The United States food supply chain is experiencing all sorts of difficulties lately. Is it time to panic, though? If you heard the commentary that was offered up by Tyson Foodsâ€™ Chairman of the Board on Sunday, the answer is yes. According to him, the pandemic has caused the food supply chains to break down. He took out a full-page ad in various newspapers, in hopes of sounding the alarm.
â€śThe food supply chain is breaking,â€ť said John Tyson. The advertisement was published in the Arkansas Democrat-Gazette, Washington Post and New York Times. Since United States farmers currently do not have anywhere to sell their livestock, processing facilities are going to be closed.
â€śThe food supply chain is breaking,â€ť wrote board chairman John Tyson in a full-page advertisement published Sunday in The New York Times, Washington Post and Arkansas Democrat-Gazette.
US farmers donâ€™t have anywhere to sell their livestock, he said, adding that â€śmillions of animals â€” chickens, pigs and cattle â€” will be depopulated because of the closure of our processing facilities.â€ť
â€śThere will be limited supply of our products available in grocery stores until we are able to reopen our facilities that are currently closed,â€ť Tyson wrote.
This will lead to the depopulation of numerous animals. Tyson went on to say that grocery stores would have a limited supply of his products until the issues are addressed. Tyson Foods is currently responsible for the employment of 100,000 people. In a world where pork processing plants have already closed, this news is disconcerting.
Tyson Foods has been receiving public pressure to close in the wake of the coronavirus pandemic. When the Black Hawk County health department analyzed all local cases of the virus, the Tyson factory was linked to at least half of them. While the company has finally decided to cease all production, they are continuing to pay their employees.
It is great to see companies like these that are willing to do the right thing. The plant will not reopen until it has received the proper testing results. With so many COVID-19 cases that can be attributed to their practices, Tyson knew that they had no choice but to close. The ramifications of the decision are very significant, though.
The ripple effects extend well beyond the company. Grocers, truckers, distributors and farmers are all affected. Meanwhile, the Logansport, Indiana mayor is in favor of the decision to close the plant down. The action is designed to save the lives of local residents and keep the virus from having the chance to spread even further.
These are the tough decisions that need to be made right now. Unfortunately, Waterloo’s mayor believes that Tyson dragged their feet on this decision and did not give their employees a chance to remain healthy. The plant closing should be referred to as a humanitarian effort, as opposed to a business decision.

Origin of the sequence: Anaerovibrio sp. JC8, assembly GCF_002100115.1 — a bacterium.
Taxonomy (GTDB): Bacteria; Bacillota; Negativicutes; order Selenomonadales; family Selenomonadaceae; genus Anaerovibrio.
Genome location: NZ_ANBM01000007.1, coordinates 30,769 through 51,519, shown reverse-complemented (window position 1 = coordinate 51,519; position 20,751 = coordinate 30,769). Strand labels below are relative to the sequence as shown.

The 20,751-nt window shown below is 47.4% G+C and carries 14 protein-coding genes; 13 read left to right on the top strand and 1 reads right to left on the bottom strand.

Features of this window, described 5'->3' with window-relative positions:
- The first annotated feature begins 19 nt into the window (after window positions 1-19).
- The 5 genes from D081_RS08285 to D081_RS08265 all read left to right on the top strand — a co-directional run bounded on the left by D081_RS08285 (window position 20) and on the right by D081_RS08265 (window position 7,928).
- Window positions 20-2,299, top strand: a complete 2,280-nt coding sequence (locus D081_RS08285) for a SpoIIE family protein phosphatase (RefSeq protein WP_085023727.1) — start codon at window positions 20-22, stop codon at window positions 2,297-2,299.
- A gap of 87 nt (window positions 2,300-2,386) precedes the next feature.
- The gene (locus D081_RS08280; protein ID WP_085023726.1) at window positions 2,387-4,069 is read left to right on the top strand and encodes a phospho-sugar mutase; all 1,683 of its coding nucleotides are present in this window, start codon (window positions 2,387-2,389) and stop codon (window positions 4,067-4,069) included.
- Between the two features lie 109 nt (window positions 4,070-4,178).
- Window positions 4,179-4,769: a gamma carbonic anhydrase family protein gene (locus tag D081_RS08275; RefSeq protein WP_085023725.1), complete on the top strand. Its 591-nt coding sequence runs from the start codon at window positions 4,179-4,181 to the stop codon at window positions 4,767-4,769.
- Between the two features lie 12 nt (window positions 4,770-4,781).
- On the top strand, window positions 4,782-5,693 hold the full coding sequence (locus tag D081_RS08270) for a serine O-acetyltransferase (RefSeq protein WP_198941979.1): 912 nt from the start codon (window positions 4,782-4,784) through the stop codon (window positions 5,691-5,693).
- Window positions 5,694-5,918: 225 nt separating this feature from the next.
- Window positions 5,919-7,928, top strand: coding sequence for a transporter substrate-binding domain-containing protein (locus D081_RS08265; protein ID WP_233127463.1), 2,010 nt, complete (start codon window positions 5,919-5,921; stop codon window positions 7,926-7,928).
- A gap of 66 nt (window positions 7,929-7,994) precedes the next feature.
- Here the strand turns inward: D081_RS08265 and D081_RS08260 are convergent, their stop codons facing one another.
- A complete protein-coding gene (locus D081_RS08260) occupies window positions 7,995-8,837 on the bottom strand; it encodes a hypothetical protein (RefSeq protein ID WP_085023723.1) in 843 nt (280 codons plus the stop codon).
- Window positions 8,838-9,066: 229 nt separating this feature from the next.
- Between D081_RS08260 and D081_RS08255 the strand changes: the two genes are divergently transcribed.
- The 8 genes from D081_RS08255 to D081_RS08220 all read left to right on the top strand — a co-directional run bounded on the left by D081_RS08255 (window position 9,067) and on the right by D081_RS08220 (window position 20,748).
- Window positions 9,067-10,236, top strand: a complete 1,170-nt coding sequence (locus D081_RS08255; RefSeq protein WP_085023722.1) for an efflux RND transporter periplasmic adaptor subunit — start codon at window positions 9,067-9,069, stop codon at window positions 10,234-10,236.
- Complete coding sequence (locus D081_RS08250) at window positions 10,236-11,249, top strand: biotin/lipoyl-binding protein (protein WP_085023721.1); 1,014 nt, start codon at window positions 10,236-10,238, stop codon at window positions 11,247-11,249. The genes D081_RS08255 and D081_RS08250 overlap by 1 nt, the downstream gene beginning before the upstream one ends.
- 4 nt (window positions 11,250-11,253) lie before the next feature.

â€śDespite our continued efforts to keep our people safe while fulfilling our critical role of feeding American families, the combination of worker absenteeism, Covid-19 cases and community concerns has resulted in our decision to stop production,â€ť Tyson Fresh Meats group president Steve Stouffer said in a statement on the Waterloo facility.
In the meantime, The Cass County Health Department is now working with Tyson to test thousands of employees. The processing center was shut down for a 24 hour period, so that deep cleaning could take place. On the other hand, county health officials believe that employees are simply not as cautious about the spread of the virus when they are at the workplace.
We are more likely to take additional precautions in our own homes, that is for sure. Grocery stores are now bound to experience shortages when these plants’ closures affect the supply chain. Millions of pounds of meat will not be in circulation, causing people to make difficult decisions about their daily diets.
Beef and chicken production have been adversely affected by the virus as well. Maryland and Delaware have already depopulated their chicken processing plants. They do not have the employees necessary to handle the production process anymore. Reduced employee attendance is forcing a number of plants’ hands when it comes to the virus.
Pork processing plants have been hit the hardest so far. Many of the largest plants in the country are offline indefinitely. No one knows exactly when they are going to reopen and things are very uncertain at the moment. It is not the least bit alarmist to worry about what happens next. Will our food supply chains be affected to the point where we need to alter our shopping routines even more than we already have?
Companies cannot and should not be taking any liability risks that are not necessary. Processing plants can’t reopen until they are sure that their employees are all uninfected and that things will stay that way. That means that the goal line is not imminent. We are going to have to stay the course until things have gotten safer for these employees.
Empty grocery store shelves are surely going to follow but that is to be expected. We just hope that the ads that were taken out by Tyson do not lead to the same sort of panic that took place when the virus first started to gain a foothold in the United States. The last thing that we want to do is fight for meat during a shortage.